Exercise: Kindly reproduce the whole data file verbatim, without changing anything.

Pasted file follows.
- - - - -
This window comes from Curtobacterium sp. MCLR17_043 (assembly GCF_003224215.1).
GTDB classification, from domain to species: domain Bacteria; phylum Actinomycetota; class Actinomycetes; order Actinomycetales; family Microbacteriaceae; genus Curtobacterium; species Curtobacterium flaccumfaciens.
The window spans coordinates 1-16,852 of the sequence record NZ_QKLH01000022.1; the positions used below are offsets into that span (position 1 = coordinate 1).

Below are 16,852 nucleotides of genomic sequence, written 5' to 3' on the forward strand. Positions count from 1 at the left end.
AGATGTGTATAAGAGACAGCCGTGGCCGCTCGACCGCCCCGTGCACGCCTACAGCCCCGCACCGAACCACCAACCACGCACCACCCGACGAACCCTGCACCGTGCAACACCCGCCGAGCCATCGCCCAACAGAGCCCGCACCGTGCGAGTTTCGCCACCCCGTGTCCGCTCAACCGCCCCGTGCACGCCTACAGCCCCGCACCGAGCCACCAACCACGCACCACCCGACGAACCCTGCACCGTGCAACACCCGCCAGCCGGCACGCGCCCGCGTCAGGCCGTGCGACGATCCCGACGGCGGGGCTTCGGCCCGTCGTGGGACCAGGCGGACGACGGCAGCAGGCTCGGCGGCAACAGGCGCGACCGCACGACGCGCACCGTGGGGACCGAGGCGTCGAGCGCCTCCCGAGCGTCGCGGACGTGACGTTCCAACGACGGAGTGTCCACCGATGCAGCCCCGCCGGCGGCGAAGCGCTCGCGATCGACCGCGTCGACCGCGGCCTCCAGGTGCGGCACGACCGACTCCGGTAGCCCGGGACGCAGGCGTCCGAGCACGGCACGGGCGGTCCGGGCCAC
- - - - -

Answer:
This window comes from Curtobacterium sp. MCLR17_043 (assembly GCF_003224215.1).
GTDB classification, from domain to species: domain Bacteria; phylum Actinomycetota; class Actinomycetes; order Actinomycetales; family Microbacteriaceae; genus Curtobacterium; species Curtobacterium flaccumfaciens.
The window spans coordinates 1-16,852 of the sequence record NZ_QKLH01000022.1; the positions used below are offsets into that span (position 1 = coordinate 1).

Below are 16,852 nucleotides of genomic sequence, written 5' to 3' on the forward strand. Positions count from 1 at the left end.
AGATGTGTATAAGAGACAGCCGTGGCCGCTCGACCGCCCCGTGCACGCCTACAGCCCCGCACCGAACCACCAACCACGCACCACCCGACGAACCCTGCACCGTGCAACACCCGCCGAGCCATCGCCCAACAGAGCCCGCACCGTGCGAGTTTCGCCACCCCGTGTCCGCTCAACCGCCCCGTGCACGCCTACAGCCCCGCACCGAGCCACCAACCACGCACCACCCGACGAACCCTGCACCGTGCAACACCCGCCAGCCGGCACGCGCCCGCGTCAGGCCGTGCGACGATCCCGACGGCGGGGCTTCGGCCCGTCGTGGGACCAGGCGGACGACGGCAGCAGGCTCGGCGGCAACAGGCGCGACCGCACGACGCGCACCGTGGGGACCGAGGCGTCGAGCGCCTCCCGAGCGTCGCGGACGTGACGTTCCAACGACGGAGTGTCCACCGATGCAGCCCCGCCGGCGGCGAAGCGCTCGCGATCGACCGCGTCGACCGCGGCCTCCAGGTGCGGCACGACCGACTCCGGTAGCCCGGGACGCAGGCGTCCGAGCACGGCACGGGCGGTCCGGGCCAC